Today, you may not find many job posts for the title of “Software-as-a-Service/SaaS manager” or “SaaS application manager,” but future prospects for the role are becoming increasingly clear. At Zylo, we believe you will soon see jobs with the title SaaS manager from tech-forward organizations as their cloud and SaaS investments continue to grow.
The adoption of SaaS shows no signs of slowing and more organizations now recognize the unique complexity of SaaS-related challenges and the need for specific job functions that can address them. In this post, we’ll explore what the job description for the role of a SaaS manager might look like and how this role will make SaaS-reliant organizations’ tech portfolios more effective.
Differences of SAM & SaaS Management
SaaS has changed how enterprises acquire and use software, and SaaS use continues to grow. Analyst firm Gartner predicts that the total SaaS market will grow from $85 billion in 2019 to $113 billion by 2021, underscoring that more organizations are buying and using SaaS products. SaaS is currently the largest segment of the cloud-based software market, a trend that’s expected to continue.
In enterprise organizations, practitioners of software asset management (SAM) have commonly managed software to safeguard against license over-deployment and track end-user utilization. In an on-premise environment, the focus has typically been on IT-purchased, with an emphasis on the centrally managed provisioning of licenses and users. Therefore, the job description for on-premise license managers may not match the unique challenges of SaaS.
SaaS positions any user in the organization as a software buyer — department heads, lines of business, individual employees, not just IT leaders or sourcing teams. In fact, more than 50% of all IT software purchases now occur outside of the IT team’s purview.
The decentralization and democratization of enterprise software purchasing create unique questions and challenges:
- What is the enterprise’s total SaaS investment?
- Which cost center(s) owns the investment?
- Is the software compliant with the org’s best practices for security and privacy?
- Are the applications being used effectively?
- When exactly do these applications renew their service agreements and under what terms?
But enterprise SAM practitioners may find their current toolset ill-equipped to answer these questions: SaaS can appear in multiple discrete instances across an organization, not under a centrally managed system. To survive in an increasingly cloud-forward world, enterprises must expose, document, and actively monitor cloud-based systems with professional SaaS management.
Responsibilities of a Saas Manager
When SaaS managers become more commonplace, a sample description of job roles and responsibilities description might include:
- Collaborate with IT, sourcing, and business stakeholders to identify and document all SaaS applications and subscriptions throughout the organization.
- Create an ongoing transparent and continuously updated inventory of SaaS instances accessible to department heads and cost center owners.
- Create documentation around evaluation, integration and governance within IT best practices for application adoption, license provisioning, security, privacy, and user on- and off-boarding.
- Determines KPI measurements for SaaS application adoption, usage and sentiment, and delivers reporting to stakeholders across the organization.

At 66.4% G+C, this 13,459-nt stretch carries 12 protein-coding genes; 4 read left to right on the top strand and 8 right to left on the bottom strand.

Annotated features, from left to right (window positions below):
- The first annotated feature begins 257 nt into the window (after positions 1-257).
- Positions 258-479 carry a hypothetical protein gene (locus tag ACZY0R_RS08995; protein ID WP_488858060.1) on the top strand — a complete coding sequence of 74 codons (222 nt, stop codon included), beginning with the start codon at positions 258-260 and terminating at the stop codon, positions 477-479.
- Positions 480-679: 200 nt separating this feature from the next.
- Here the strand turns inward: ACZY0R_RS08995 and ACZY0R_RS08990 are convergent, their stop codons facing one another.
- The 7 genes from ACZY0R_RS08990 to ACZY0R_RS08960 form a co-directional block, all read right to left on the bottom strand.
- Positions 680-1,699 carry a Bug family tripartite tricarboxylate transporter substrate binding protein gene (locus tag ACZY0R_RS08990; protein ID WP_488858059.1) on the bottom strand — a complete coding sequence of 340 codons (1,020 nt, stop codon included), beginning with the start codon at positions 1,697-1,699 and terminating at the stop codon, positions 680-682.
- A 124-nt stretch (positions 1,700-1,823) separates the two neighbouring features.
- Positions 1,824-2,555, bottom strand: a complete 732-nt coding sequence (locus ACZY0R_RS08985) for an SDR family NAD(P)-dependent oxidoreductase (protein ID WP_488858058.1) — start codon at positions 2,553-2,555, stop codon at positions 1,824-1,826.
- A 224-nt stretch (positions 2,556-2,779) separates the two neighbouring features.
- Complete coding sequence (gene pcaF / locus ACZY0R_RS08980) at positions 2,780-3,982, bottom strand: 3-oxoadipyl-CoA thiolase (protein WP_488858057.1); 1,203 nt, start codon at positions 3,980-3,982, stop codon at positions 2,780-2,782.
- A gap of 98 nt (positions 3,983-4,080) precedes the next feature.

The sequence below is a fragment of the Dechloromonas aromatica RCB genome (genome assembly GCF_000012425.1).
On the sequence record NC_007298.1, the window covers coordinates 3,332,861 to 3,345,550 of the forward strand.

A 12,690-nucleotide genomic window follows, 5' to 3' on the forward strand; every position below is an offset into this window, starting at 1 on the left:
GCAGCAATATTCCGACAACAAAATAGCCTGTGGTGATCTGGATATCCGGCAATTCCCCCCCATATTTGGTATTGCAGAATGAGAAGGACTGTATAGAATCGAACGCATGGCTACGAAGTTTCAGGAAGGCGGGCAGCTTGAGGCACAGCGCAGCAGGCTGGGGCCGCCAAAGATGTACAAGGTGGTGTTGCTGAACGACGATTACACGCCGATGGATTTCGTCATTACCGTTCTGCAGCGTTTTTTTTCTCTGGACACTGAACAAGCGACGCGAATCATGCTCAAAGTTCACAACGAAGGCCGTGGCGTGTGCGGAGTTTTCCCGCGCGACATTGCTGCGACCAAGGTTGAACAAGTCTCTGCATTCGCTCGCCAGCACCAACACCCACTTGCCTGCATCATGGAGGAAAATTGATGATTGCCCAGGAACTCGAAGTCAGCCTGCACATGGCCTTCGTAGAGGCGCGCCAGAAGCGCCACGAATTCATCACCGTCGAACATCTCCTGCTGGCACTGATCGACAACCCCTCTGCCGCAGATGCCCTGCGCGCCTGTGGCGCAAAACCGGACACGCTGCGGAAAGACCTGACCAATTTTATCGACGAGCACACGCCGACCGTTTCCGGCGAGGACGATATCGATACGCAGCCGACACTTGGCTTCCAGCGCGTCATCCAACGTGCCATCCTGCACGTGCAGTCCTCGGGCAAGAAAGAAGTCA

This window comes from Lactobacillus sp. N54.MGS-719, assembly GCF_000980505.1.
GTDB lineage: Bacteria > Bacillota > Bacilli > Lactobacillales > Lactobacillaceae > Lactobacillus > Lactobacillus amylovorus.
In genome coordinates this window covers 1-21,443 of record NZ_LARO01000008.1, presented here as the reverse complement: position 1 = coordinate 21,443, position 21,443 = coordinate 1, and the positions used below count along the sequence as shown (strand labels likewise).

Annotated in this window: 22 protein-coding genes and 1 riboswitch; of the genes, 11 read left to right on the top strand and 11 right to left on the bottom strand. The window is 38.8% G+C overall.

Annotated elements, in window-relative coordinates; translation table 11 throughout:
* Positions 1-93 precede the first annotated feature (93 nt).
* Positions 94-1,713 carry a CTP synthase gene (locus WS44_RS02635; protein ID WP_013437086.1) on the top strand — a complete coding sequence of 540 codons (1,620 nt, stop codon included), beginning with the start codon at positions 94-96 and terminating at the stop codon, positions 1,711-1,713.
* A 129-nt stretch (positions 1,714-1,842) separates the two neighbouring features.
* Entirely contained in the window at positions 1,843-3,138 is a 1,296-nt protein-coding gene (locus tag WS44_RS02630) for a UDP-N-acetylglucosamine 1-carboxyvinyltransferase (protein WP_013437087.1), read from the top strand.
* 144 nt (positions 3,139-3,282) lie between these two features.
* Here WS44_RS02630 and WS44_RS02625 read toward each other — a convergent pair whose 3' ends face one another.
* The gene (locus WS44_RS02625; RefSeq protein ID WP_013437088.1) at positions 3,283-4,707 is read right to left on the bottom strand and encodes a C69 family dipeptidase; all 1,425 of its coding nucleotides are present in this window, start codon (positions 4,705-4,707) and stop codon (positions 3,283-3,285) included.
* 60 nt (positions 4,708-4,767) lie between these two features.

- Evaluate and monitors SaaS application inventory across the organization for optimal cost-effectiveness, including the elimination of application or cost-center redundancy.
- Manage SaaS application life cycles including the creation of a SaaS renewal calendar; build a documented, collaborative evaluation process; and develop action plans for upcoming renewal dates
- Develops ongoing partnerships with IT, sourcing, vendor management and individual department managers to lead digital transformation and increase organizational ROI, effectiveness and agility.
- Helps stakeholders find the most effective tools to increase business effectiveness, including Marketing, Human Resources, Finance, and IT.
- Leads teams to independently evaluate their best practices and adopt a value-driven mindset when purchasing new SaaS applications.
- Optimizes licensing agreements with a focus towards leveraging enterprise license agreements (ELAs).
Who Already Tackles Enterprise SaaS Management?
Portions of the above job description likely sound familiar to enterprise technology leaders or sourcing teams. For many organizations, it’s likely that multiple professionals or teams fulfill some or all duties listed above, including CIOs, enterprise technology architects, ITAM professsionals, and vendor management or sourcing teams.
In its State of Software Management in the Cloud benchmarking report, Zylo found that enterprises underestimate the total number of SaaS applications by two to three times on average. The average mid- to large-sized enterprise also experienced two to three SaaS application renewals per day.
When comparing stats like these against the billions that Gartner has projected enterprises will invest in SaaS applications, enterprises should take the opportunity to contain costs and improve the value of their SaaS investments by focusing on SaaS management sooner rather than later.
There’s little doubt that investment in SaaS applications for business will only increase. But how will enterprise technology leaders proactively answer the challenges that accompany this unyielding trend? For leaders with an eye toward increased awareness of their investment, right-sizing application use, and continuing to create best practices for governance, now is the time to consider developing the SaaS application management specialist role.